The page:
Railvolution reports FTA numbers that say the average CO2 emissions of the New York City Subway are 0.17 pounds per passenger-mile (48 grams per passenger-km). That’s the equivalent of 114.6 passenger-mpg of gas, if you prefer to think in those terms. The presentation gives average seat occupancies, which we can also confirm with the NTD; it works out to about 4 car-mpg of gas. Other agencies can have somewhat different numbers, based on train efficiency and especially the local sources of power generation, e.g. BART has very low emissions coming entirely from the fact that the Bay Area has ample hydro power resources.
New York’s emission number, 4 mpg, may be familiar to you as roughly the emission-efficiency of regional diesel trains. Per ton of car mass the regional diesel trains do slightly better, since the regional train in question weighs 40 tons vs. 33-39 for New York’s subway cars, but this comes from making fewer stops. At agencies with very dirty power generation, such as the Chicago L, and even ones without very dirty power, such as the energy-hungry Washington Metro, the numbers are even lower, even though they’re electric and the regional diesel trains are not.
What we see is then that railroad electrification does not add too much to fuel economy. The question is then why the situation for cars is so different. The Nissan Leaf’s EPA-rated fuel economy equivalent rating is 99 mpg – almost as good as the New York City Subway, better than nearly all subway systems in the US. But if we try to break it down based on energy consumption, we get other numbers; the EPA just massaged the numbers to make plug-in hybrids look good.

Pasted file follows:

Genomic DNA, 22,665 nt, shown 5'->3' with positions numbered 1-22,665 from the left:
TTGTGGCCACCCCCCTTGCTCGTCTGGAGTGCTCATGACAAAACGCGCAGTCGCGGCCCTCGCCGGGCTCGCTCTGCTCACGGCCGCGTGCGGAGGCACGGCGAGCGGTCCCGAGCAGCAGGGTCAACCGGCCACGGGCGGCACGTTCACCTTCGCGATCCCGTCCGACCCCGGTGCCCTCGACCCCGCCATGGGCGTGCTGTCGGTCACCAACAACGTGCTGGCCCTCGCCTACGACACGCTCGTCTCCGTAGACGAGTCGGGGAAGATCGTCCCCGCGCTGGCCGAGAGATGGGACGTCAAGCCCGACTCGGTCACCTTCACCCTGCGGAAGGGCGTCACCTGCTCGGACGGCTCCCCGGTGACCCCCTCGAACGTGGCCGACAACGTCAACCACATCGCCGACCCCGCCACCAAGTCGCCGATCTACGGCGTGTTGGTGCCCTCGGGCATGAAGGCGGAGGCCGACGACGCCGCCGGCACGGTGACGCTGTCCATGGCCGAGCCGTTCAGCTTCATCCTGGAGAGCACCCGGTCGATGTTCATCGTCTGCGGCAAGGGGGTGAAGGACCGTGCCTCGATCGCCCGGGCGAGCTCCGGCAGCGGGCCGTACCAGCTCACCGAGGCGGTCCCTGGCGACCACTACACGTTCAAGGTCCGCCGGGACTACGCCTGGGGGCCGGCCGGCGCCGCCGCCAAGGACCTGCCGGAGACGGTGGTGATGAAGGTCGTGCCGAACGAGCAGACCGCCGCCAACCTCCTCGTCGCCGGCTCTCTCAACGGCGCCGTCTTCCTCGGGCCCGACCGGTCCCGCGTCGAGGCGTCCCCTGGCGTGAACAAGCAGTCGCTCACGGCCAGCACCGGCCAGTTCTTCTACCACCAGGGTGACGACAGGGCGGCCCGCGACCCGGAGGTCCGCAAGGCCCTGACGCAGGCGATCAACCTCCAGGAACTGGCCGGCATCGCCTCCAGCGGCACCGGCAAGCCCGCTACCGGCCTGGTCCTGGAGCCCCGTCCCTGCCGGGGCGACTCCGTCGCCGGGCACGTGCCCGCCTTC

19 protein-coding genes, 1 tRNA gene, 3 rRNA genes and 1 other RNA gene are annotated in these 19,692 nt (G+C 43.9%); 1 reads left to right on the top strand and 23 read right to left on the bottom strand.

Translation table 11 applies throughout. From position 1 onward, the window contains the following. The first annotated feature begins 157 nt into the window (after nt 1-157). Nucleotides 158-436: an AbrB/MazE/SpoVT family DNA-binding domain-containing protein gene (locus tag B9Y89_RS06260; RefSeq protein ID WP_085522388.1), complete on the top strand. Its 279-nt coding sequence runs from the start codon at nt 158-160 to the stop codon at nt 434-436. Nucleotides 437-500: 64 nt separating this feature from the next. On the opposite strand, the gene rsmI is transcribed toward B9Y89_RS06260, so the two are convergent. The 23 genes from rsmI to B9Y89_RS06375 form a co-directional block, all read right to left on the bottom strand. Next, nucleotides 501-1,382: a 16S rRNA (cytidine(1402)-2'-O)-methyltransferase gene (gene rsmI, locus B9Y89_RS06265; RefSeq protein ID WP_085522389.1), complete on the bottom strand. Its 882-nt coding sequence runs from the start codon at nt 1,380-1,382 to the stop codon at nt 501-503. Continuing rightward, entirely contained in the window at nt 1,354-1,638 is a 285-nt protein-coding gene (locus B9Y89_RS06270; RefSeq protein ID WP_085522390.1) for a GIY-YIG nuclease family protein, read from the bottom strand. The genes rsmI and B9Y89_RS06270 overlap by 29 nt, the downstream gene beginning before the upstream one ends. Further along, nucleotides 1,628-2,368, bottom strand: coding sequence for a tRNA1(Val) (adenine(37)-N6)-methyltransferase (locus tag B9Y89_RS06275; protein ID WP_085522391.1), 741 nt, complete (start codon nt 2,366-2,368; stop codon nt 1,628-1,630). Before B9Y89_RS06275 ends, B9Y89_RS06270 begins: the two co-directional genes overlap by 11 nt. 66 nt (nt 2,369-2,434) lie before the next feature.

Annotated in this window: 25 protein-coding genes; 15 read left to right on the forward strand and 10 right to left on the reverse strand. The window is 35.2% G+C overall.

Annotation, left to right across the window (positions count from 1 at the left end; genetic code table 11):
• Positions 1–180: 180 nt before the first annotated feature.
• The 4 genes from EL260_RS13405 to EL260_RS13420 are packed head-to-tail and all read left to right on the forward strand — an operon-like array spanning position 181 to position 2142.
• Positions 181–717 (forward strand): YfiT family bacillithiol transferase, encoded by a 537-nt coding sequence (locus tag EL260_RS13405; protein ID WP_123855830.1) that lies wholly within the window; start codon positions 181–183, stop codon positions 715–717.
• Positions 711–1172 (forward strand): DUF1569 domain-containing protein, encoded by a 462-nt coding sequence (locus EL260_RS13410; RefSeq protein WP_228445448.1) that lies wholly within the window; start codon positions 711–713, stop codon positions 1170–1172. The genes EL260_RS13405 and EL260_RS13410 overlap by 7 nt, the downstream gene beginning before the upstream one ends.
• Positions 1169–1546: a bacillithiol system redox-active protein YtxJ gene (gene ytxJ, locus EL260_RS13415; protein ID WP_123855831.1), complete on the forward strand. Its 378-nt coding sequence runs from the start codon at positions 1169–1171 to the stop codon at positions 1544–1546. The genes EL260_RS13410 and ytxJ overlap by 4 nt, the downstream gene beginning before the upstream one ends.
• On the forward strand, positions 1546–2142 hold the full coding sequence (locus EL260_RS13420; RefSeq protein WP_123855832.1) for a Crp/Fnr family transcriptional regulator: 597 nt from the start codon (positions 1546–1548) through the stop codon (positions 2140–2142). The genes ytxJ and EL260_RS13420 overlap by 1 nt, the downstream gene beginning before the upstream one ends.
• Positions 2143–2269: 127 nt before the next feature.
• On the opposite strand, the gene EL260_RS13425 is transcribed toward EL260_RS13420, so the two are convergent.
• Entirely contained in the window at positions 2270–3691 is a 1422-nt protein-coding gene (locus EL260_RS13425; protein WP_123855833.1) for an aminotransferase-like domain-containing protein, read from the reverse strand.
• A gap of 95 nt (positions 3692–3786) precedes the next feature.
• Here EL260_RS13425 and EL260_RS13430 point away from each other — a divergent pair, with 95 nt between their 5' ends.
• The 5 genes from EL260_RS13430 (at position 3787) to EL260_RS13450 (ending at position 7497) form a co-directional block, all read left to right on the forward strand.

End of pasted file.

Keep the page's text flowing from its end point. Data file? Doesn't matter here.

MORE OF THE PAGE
The Leaf’s energy efficiency is 0.34 kWh per vehicle-mile, pardon the mixed units; the FTA’s numbers for major US subways range from 0.186 kWh per passenger-mile in high-seat-occupancy New York to 0.388 in low-seat-occupancy Chicago. This is not 99 mpg, unless one uses a fairly clean mixture of fuels; with the New York mixture, it’s 63 vehicle-mpg. So right off the bat, the official numbers underestimate the Leaf’s CO2 emissions by 36%, and overestimate its CO2 efficiency by 57%.
But even that doesn’t take care of inefficiencies in generation. Well-to-wheels, plug-in electric cars have about the same emissions as regular hybrids. This confirms the rough numbers we’ve seen from trains. The Tesla Roadster, a very fuel-efficient car, gets even better energy-efficiency even wells-to-wheels, but it also has much lower electricity consumption, and to get the right numbers it assumes electricity is generated from natural gas rather than coal.
Bear in mind, all of this assumes certain things about the grid mix. At the current US grid mix, on average electrification does not impact carbon emissions. Of course, since people need electricity for reasons other than transportation, any regime in which carbon emissions fall is one in which electricity becomes lower-carbon, and this would tilt the field in favor of all-electric vehicles, both cars and trains.
So, why electrify, if there’s no carbon emission benefit, why electrify? Two answers: air pollution, and, for trains, performance. Electric trains outperform diesel ones, and also cost less to operate in terms of both energy and maintenance. But electrification should be sold only on grounds that are in fact correct.